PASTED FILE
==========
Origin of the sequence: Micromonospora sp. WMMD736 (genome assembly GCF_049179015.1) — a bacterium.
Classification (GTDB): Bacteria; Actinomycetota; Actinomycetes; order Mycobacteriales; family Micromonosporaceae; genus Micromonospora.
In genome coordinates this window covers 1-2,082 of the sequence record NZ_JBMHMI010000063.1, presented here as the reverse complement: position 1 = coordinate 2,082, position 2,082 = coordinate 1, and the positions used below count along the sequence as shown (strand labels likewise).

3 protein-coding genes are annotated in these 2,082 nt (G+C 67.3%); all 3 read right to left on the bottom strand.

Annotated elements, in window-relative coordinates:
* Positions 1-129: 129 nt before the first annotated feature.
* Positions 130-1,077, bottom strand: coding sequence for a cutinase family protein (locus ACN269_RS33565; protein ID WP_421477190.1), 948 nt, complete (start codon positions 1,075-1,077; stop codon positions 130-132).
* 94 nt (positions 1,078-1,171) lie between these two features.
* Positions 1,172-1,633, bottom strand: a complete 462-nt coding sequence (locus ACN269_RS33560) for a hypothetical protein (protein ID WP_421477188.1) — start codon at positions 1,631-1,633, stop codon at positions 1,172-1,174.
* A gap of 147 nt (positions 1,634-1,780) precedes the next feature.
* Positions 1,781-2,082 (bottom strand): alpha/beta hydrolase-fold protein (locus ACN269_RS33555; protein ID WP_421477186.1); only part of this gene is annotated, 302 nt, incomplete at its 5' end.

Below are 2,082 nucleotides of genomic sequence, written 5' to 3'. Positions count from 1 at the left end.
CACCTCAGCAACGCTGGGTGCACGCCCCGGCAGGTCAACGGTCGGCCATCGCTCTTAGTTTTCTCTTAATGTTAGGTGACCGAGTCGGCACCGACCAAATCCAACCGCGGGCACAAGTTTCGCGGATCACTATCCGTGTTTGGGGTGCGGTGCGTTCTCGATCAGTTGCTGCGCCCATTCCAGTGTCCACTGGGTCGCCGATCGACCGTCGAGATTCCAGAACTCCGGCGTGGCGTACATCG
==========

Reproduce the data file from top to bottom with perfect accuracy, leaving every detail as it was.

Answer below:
Origin of the sequence: Micromonospora sp. WMMD736 (genome assembly GCF_049179015.1) — a bacterium.
Classification (GTDB): Bacteria; Actinomycetota; Actinomycetes; order Mycobacteriales; family Micromonosporaceae; genus Micromonospora.
In genome coordinates this window covers 1-2,082 of the sequence record NZ_JBMHMI010000063.1, presented here as the reverse complement: position 1 = coordinate 2,082, position 2,082 = coordinate 1, and the positions used below count along the sequence as shown (strand labels likewise).

3 protein-coding genes are annotated in these 2,082 nt (G+C 67.3%); all 3 read right to left on the bottom strand.

Annotated elements, in window-relative coordinates:
* Positions 1-129: 129 nt before the first annotated feature.
* Positions 130-1,077, bottom strand: coding sequence for a cutinase family protein (locus ACN269_RS33565; protein ID WP_421477190.1), 948 nt, complete (start codon positions 1,075-1,077; stop codon positions 130-132).
* 94 nt (positions 1,078-1,171) lie between these two features.
* Positions 1,172-1,633, bottom strand: a complete 462-nt coding sequence (locus ACN269_RS33560) for a hypothetical protein (protein ID WP_421477188.1) — start codon at positions 1,631-1,633, stop codon at positions 1,172-1,174.
* A gap of 147 nt (positions 1,634-1,780) precedes the next feature.
* Positions 1,781-2,082 (bottom strand): alpha/beta hydrolase-fold protein (locus ACN269_RS33555; protein ID WP_421477186.1); only part of this gene is annotated, 302 nt, incomplete at its 5' end.

Below are 2,082 nucleotides of genomic sequence, written 5' to 3'. Positions count from 1 at the left end.
CACCTCAGCAACGCTGGGTGCACGCCCCGGCAGGTCAACGGTCGGCCATCGCTCTTAGTTTTCTCTTAATGTTAGGTGACCGAGTCGGCACCGACCAAATCCAACCGCGGGCACAAGTTTCGCGGATCACTATCCGTGTTTGGGGTGCGGTGCGTTCTCGATCAGTTGCTGCGCCCATTCCAGTGTCCACTGGGTCGCCGATCGACCGTCGAGATTCCAGAACTCCGGCGTGGCGTACATCG